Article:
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Doctor Blake
Doctor Blake, Psychologist
Category: Mental Health
Satisfied Customers: 146
Experience:  Ph.D., Ed.S., NCSP Clinical Psychologist; 15+ years of experience; dual licensure
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my son is a 16 year old male.. who 3 years ago lost his brother

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my son is a 16 year old male.. who 3 years ago lost his brother and his grandfather recently.. He in the last 9 months has been worrying if he is gay. He has a girlfriend he is in love with, unfortunately has sex with. (their relationship is turbulent due to her infidelity at times) The thoughts are constant, haunting, He is seeing a counselor and she said he is has definately been having obsessive compulsive thoughts... that are unfounded .. being he doesn't want to me gay.. and it makes him sick.. it's really killing me to see him that way.. I tell him if he's gay , be gay.. and He will say. " I don't want to be gay, thats disgusting..".. He has other different thoughts like.. wanting to be a dog.. or just stuff he laughs at.. he is totally stressed.. what do you think.?
Submitted: 7 years ago.
Category: Mental Health
Expert:  Doctor Blake replied 7 years ago.

Good morning.


I'm sorry that your son is experiencing some pretty turbulent times right now. I'll try to disentangle some of the issues.


With regard to the grief surrounding the loss of his brother and grandfather - first let me express my condolences to your entire family. Second, I'm glad that you're having him go through counseling right now to address these matters. Third, the grief may or may not be related to some of the OCD-type behaviors you describe... it is not uncommon for complicated bereavement to lead to other mental health issues that might have been laying dormant. The added stress of grieving the loss can sometime lay bare those issues. Fourth, if his behaviors/feelings are truly OCD - there are very effective treatments available to address it.


Please understand that it is both inappropriate and unethical to diagnose over the internet. That diagnosis can only be made by a Licensed Mental Health Professional (LMHP).


With regard to the OCD and depression:


Research has consistently demonstrated that treatment plus medication is more effective than medication alone or treatment alone for depression and/or anxiety. Further research has shown that Cognitive Behavioral Therapy (CBT) is the most effective form of psychological treatment/intervention - particularly in dealing with mood and/or anxiety disorders (like OCD).


A licensed psychologist/psychotherapist with specific training in CBT modalities would be able to address your concerns. I would encourage you to find a licensed mental health professional with whom to work, employing CBT. If you are addressing OCD, a specific form of CBT is called Exposure with Response Prevention (ERP) [Lots of letters, I know... sorry.] ERP has been found to be as effective or more effective than traditional medications for OCD. Be sure when you speak to a possible licensed mental health professional that s/he employs CBT techniques - not just "influences from CBT" or "an eclectic approach."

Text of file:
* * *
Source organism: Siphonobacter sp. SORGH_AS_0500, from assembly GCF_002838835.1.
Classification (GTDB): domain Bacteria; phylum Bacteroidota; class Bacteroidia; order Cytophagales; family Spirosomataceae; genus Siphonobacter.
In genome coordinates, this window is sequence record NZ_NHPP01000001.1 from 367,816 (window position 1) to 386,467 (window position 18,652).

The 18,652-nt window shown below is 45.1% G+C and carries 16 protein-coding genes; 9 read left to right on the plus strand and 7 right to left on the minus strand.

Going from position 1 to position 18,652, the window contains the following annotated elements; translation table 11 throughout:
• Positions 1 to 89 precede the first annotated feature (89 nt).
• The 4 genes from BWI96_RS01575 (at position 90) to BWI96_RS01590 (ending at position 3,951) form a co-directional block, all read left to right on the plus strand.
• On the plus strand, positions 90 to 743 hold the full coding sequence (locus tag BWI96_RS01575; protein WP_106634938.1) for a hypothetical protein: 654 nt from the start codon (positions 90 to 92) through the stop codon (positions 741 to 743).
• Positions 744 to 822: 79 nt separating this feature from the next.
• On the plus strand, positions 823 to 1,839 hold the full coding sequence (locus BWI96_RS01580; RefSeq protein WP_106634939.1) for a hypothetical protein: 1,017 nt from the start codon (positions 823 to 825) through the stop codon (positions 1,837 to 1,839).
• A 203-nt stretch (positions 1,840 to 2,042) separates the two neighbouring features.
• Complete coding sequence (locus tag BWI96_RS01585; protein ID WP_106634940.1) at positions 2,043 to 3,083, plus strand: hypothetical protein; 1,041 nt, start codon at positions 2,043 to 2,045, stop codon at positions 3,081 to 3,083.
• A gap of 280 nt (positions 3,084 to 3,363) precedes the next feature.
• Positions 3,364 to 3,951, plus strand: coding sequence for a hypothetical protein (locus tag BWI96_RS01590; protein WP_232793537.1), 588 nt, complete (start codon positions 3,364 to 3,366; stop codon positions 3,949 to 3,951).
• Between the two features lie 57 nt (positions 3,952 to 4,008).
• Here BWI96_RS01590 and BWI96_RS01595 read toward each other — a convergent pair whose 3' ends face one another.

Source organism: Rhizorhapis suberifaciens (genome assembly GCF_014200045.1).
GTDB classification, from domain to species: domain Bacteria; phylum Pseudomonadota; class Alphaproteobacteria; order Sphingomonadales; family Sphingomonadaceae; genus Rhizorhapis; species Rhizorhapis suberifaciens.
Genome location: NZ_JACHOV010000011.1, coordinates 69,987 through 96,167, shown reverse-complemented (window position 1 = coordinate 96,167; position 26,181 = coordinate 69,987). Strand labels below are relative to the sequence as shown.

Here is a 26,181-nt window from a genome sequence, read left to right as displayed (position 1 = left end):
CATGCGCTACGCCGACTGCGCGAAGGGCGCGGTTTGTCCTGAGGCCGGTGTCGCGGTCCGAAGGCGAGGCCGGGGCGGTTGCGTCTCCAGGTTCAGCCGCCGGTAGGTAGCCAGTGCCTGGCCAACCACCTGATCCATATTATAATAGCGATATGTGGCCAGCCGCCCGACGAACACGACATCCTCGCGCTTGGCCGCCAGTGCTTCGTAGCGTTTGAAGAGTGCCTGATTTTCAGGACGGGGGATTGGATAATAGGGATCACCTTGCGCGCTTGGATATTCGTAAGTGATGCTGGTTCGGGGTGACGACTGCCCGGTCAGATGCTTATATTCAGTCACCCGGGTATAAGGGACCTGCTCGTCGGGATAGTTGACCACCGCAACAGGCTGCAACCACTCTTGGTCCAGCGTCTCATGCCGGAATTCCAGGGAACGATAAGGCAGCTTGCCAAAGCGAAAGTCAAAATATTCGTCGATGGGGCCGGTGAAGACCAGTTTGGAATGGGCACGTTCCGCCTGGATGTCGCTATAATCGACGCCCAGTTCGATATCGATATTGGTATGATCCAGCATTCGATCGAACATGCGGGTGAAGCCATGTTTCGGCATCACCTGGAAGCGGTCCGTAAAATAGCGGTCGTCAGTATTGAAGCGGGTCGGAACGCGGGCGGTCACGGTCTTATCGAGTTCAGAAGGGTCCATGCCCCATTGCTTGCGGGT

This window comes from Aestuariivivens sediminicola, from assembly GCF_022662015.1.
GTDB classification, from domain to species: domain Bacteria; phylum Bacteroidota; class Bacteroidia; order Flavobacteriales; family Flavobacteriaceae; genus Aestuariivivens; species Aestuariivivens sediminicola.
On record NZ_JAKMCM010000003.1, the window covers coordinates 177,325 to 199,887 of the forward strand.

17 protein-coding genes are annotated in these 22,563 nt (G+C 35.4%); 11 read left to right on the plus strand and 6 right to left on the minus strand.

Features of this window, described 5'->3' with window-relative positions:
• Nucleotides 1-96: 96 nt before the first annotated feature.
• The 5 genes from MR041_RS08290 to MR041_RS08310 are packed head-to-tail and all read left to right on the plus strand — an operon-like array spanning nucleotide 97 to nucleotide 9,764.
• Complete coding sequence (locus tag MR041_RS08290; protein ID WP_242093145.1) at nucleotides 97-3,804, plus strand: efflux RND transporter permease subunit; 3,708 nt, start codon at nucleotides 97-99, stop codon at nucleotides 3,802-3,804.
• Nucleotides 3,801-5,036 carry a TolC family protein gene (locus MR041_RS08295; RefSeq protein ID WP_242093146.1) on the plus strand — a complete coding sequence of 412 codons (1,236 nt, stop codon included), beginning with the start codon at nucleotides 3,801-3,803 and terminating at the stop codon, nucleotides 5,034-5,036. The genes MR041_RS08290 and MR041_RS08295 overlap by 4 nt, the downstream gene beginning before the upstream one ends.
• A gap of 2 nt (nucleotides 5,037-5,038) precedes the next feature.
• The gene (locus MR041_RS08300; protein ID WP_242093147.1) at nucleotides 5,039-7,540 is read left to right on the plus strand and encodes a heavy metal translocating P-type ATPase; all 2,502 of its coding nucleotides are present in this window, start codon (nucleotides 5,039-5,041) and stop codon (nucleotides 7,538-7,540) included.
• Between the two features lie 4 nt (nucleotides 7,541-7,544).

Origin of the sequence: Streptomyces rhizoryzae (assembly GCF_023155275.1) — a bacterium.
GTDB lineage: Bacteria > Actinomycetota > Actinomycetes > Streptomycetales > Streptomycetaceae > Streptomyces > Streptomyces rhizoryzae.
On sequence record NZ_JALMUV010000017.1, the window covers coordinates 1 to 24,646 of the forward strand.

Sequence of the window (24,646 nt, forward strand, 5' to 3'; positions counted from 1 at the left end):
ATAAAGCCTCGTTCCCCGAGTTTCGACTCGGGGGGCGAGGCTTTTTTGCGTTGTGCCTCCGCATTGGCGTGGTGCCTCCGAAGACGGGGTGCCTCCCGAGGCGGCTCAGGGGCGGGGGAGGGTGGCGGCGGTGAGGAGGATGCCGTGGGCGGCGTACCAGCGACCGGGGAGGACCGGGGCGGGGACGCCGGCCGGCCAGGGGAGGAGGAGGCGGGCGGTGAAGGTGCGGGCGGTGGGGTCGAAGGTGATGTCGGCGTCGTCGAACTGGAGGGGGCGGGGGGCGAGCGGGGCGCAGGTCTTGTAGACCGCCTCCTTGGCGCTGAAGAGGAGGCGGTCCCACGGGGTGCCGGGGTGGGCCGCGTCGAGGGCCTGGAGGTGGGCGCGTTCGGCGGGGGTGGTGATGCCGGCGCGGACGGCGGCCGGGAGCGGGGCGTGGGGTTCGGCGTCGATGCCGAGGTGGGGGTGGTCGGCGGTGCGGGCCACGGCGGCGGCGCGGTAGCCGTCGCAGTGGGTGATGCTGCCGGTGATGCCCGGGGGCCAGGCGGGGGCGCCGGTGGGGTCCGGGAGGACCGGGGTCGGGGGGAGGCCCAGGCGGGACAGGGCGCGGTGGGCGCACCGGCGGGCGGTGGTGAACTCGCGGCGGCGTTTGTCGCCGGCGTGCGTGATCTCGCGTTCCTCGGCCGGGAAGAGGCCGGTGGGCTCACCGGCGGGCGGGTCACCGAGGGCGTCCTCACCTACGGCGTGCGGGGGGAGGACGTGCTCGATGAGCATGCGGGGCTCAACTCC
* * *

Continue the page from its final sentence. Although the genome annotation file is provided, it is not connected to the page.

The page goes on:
With regard to medical treatment, many/most physicians appear to begin with a Selective Serotonin Reuptake Inhibitor (SSRI) to treat anxiety. Because I am not an MD, it is beyond my purview to address medication concerns, however.


Again, the mantra of years of research says: medication or treatment alone is not as effective as both working in tandem. Some research has also indicated that insight-oriented talk therapy is counter-productive with some forms of mood and/or anxiety disturbance... it actually exacerbates the condition(s) [This is especially true with OCD]. So, seek out a CBT therapist who will provide targeted, efficient, and effective therapy - not someone who signs you as a "lifer." If you're going to a therapist for years, something about the therapy isn't working.


Your psychiatrist *may* know of a CBT licensed mental health professional. Please make certain, however, that they employ CBT practices.


If your current counselor is not CBT trained and proficient, I would ask to see someone who is. Your son can continue in therapy to address grief issues (provided it is not contraindicated), but traditional talk therapy to address OCD can actually make the condition worse. Try to locate a professional who has expertise in adolescents and OCD. (The specific sex-related obsessions you describe, for example, are not at all atypical of adolescents with OCD.)


Thanks. I hope you're well and that this was helpful.


* FEEDBACK ENCOURAGED. Please contact me prior to leaving negative feedback so that we can resolve the matter. I am eager to work with all JA clients to provide them with useful/helpful answers. Thanks again.


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